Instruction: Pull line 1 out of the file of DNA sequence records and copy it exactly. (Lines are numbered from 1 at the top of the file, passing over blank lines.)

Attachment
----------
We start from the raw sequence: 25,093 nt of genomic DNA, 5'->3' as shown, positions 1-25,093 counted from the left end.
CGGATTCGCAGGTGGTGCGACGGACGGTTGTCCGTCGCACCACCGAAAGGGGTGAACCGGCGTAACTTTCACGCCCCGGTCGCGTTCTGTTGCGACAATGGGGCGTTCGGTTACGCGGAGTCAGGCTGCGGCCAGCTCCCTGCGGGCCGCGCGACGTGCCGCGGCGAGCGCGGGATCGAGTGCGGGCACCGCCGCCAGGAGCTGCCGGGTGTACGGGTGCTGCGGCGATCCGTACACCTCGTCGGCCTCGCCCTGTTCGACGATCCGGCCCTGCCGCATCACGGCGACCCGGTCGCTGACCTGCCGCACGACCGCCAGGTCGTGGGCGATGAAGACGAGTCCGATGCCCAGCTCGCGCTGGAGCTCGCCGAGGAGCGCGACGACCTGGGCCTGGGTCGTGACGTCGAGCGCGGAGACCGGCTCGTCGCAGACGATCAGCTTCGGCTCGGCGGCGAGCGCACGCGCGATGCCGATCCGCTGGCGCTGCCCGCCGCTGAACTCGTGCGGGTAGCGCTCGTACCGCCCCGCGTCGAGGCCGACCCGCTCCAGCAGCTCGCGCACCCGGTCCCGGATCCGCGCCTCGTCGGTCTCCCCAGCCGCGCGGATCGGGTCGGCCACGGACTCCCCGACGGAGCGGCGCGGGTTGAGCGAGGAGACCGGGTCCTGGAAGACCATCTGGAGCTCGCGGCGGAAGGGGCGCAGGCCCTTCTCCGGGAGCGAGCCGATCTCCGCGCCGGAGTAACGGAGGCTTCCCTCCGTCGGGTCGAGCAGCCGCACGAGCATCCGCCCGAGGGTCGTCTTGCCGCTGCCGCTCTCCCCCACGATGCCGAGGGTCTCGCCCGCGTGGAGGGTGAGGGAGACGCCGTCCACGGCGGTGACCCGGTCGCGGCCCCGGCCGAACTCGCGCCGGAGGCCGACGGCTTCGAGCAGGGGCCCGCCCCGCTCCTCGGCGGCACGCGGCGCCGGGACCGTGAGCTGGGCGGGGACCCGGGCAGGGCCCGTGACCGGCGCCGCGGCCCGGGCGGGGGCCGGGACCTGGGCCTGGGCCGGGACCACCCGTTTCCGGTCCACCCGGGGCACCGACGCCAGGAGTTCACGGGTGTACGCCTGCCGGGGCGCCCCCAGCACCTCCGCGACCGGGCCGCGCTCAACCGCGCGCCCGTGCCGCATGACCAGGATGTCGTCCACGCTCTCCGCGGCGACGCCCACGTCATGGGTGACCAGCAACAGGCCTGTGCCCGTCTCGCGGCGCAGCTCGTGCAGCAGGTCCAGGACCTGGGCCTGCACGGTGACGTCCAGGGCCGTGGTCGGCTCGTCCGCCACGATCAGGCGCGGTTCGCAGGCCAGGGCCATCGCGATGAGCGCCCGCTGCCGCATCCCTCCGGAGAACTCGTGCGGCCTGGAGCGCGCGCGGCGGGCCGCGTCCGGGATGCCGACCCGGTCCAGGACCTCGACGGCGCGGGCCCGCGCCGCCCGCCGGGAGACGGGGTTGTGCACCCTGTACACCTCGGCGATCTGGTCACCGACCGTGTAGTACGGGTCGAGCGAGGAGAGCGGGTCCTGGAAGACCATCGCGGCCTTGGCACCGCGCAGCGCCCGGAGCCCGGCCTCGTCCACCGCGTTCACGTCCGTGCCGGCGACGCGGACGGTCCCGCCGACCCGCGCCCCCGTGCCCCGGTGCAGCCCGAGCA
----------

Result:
We start from the raw sequence: 25,093 nt of genomic DNA, 5'->3' as shown, positions 1-25,093 counted from the left end.